Jews suffered hunger and torture in WWII Indonesian camps

Baghdadi Jews formed communities in the Far East and 600 settled in Surabaya on the island of Indonesia. Stories are beginning to emerge of their suffering in Japanese internment camps during WWII. Deborah Cassrels writes in Haaretz:

“We were all starving; the hunger was horrendous. Sometimes we collected banana skins to roast and eat. We were like skeletons.”

Benjamin David, an 84-year-old Australian-Iraqi Jew, could be recalling Holocaust scenes. He is not. But his own nightmare, which played out simultaneously on the opposite side of the world in Europe, has left a bitter legacy.

Talking from his home in Sydney, Australia, David is reliving childhood memories of the years he spent in Japanese internment camps on the Southeast Asian archipelago of Indonesia – then known as the Dutch East Indies.

He was just 4 when he and his family were forced into a camp, along with other Jews, after the Japanese invaded the then-Dutch colony in 1942. He still bears the physical and psychological scars of deprivation and brutality.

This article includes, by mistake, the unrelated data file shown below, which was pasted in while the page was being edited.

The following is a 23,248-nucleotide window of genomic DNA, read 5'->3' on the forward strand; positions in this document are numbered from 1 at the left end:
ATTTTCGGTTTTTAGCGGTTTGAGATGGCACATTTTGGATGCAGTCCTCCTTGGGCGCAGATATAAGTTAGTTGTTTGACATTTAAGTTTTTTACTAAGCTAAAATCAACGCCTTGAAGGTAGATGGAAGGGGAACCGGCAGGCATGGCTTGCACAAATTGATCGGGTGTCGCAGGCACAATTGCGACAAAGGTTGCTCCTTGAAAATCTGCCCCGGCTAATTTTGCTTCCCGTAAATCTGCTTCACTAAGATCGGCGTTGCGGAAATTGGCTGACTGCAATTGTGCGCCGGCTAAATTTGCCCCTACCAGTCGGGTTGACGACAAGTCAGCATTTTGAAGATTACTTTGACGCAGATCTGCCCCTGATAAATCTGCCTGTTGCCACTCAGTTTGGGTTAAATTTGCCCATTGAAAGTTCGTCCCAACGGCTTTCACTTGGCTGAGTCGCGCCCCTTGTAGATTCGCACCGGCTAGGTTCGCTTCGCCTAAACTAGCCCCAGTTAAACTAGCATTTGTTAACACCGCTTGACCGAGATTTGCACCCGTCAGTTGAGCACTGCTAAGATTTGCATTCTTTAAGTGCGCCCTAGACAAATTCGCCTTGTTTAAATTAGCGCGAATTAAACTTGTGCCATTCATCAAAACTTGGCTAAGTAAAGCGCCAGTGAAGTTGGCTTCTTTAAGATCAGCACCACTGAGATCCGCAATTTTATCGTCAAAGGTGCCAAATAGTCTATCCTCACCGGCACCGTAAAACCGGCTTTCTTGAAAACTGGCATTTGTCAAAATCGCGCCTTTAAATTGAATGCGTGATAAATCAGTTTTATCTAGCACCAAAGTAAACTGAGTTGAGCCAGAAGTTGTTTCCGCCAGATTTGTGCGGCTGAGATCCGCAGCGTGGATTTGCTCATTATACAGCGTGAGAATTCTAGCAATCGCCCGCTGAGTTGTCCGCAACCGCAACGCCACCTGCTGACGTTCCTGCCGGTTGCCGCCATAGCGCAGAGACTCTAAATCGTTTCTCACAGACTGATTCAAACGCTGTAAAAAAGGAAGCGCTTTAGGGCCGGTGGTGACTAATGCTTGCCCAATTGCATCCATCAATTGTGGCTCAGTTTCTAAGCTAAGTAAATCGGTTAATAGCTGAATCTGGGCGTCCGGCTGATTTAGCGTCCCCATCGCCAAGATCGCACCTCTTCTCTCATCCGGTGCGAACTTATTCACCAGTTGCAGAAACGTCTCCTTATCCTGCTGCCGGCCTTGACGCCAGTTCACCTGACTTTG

Stories of repression, disease, starvation, torture, segregation, resilience, faith and death are largely unknown – but are starting to emerge.

“After the war I had nightmares for about 20 years.” David closes his eyes and tilts his head back. “My nightmares were about the Japs knocking at our door, taking us to the camp … and I saw a lot people hung.”

He recalls his incomprehension at witnessing, as a young child, five Indonesian men hanged for stealing or smuggling just before the war ended. His mother pulled him away, saying, “They’re only dolls.” He did not learn the brutal truth until he was married and had a daughter.

David’s parents had migrated to Indonesia, where he was born, from Burma (now Myanmar) in 1933 to escape conflict. His maternal grandfather had left Iraq in about 1926 for Rangoon, where he met his future wife (whose parents were Iraqi).

Of some wonder is how David’s indomitable mother, and other Sephardi women, still managed to observe the Sabbath and Jewish holy days while interned – to the bemusement of their Japanese captors.

A rare Jewish grave in Indonesia.
A rare Jewish grave in Indonesia. (Photo: : Deborah Cassrels)

“After the war I had nightmares for about 20 years.” David closes his eyes and tilts his head back. “My nightmares were about the Japs knocking at our door, taking us to the camp … and I saw a lot people hung.”

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